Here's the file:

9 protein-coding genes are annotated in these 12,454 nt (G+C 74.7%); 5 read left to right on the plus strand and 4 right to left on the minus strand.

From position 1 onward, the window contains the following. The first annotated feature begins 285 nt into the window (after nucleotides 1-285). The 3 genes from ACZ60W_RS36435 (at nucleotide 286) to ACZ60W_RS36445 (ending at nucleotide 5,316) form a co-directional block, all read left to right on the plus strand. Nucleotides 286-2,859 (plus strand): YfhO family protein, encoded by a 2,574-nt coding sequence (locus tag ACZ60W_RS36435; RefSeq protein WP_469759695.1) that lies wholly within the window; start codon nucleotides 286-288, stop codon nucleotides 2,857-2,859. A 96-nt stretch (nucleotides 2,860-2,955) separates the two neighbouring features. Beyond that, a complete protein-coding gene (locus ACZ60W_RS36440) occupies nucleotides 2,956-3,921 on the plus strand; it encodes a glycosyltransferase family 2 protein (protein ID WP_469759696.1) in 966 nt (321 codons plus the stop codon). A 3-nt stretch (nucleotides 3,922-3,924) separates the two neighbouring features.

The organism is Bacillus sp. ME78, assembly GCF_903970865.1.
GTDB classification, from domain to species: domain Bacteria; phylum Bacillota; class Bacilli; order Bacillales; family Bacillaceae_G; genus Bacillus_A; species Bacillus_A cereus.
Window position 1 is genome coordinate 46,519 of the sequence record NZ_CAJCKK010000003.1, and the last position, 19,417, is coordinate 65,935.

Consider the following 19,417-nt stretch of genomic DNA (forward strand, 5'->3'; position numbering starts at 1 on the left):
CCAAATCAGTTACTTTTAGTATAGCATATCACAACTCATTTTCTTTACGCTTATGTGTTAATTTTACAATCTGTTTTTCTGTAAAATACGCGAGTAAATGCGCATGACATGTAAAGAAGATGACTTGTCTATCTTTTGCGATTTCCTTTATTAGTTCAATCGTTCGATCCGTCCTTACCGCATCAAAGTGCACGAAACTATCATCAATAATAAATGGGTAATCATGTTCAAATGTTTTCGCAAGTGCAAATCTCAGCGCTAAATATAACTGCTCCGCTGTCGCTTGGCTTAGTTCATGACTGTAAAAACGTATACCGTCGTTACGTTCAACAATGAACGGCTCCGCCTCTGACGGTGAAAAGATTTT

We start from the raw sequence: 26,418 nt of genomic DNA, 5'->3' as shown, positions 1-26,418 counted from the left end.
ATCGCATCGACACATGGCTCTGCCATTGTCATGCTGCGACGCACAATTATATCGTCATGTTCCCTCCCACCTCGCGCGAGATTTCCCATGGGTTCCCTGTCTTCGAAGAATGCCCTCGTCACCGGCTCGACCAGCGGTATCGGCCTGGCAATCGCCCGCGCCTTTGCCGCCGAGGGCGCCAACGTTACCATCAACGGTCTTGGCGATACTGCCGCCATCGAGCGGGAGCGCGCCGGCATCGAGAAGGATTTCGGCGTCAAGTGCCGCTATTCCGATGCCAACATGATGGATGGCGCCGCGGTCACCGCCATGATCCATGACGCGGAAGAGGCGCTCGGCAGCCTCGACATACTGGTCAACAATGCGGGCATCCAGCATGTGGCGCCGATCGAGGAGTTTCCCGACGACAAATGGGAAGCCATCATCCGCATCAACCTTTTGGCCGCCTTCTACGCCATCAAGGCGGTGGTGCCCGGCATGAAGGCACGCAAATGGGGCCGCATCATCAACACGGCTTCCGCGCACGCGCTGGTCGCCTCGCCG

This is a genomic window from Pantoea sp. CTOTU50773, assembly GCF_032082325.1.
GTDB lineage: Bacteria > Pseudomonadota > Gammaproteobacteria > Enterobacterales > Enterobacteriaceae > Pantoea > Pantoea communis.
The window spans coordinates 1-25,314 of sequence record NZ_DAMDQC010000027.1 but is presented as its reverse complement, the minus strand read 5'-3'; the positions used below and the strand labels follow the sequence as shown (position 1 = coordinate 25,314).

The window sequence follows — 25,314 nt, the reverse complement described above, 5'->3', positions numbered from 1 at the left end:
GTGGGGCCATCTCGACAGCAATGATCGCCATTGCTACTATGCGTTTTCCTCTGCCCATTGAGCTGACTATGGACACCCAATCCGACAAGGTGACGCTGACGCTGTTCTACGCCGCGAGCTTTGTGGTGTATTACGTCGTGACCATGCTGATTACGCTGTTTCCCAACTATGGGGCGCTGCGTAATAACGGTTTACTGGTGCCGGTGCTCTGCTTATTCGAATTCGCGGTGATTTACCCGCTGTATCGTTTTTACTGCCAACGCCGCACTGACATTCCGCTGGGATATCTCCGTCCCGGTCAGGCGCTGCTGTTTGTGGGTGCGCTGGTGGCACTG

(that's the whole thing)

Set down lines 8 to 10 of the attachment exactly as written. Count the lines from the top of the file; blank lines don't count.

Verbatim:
We start from the raw sequence: 26,418 nt of genomic DNA, 5'->3' as shown, positions 1-26,418 counted from the left end.
ATCGCATCGACACATGGCTCTGCCATTGTCATGCTGCGACGCACAATTATATCGTCATGTTCCCTCCCACCTCGCGCGAGATTTCCCATGGGTTCCCTGTCTTCGAAGAATGCCCTCGTCACCGGCTCGACCAGCGGTATCGGCCTGGCAATCGCCCGCGCCTTTGCCGCCGAGGGCGCCAACGTTACCATCAACGGTCTTGGCGATACTGCCGCCATCGAGCGGGAGCGCGCCGGCATCGAGAAGGATTTCGGCGTCAAGTGCCGCTATTCCGATGCCAACATGATGGATGGCGCCGCGGTCACCGCCATGATCCATGACGCGGAAGAGGCGCTCGGCAGCCTCGACATACTGGTCAACAATGCGGGCATCCAGCATGTGGCGCCGATCGAGGAGTTTCCCGACGACAAATGGGAAGCCATCATCCGCATCAACCTTTTGGCCGCCTTCTACGCCATCAAGGCGGTGGTGCCCGGCATGAAGGCACGCAAATGGGGCCGCATCATCAACACGGCTTCCGCGCACGCGCTGGTCGCCTCGCCG

This is a genomic window from Pantoea sp. CTOTU50773, assembly GCF_032082325.1.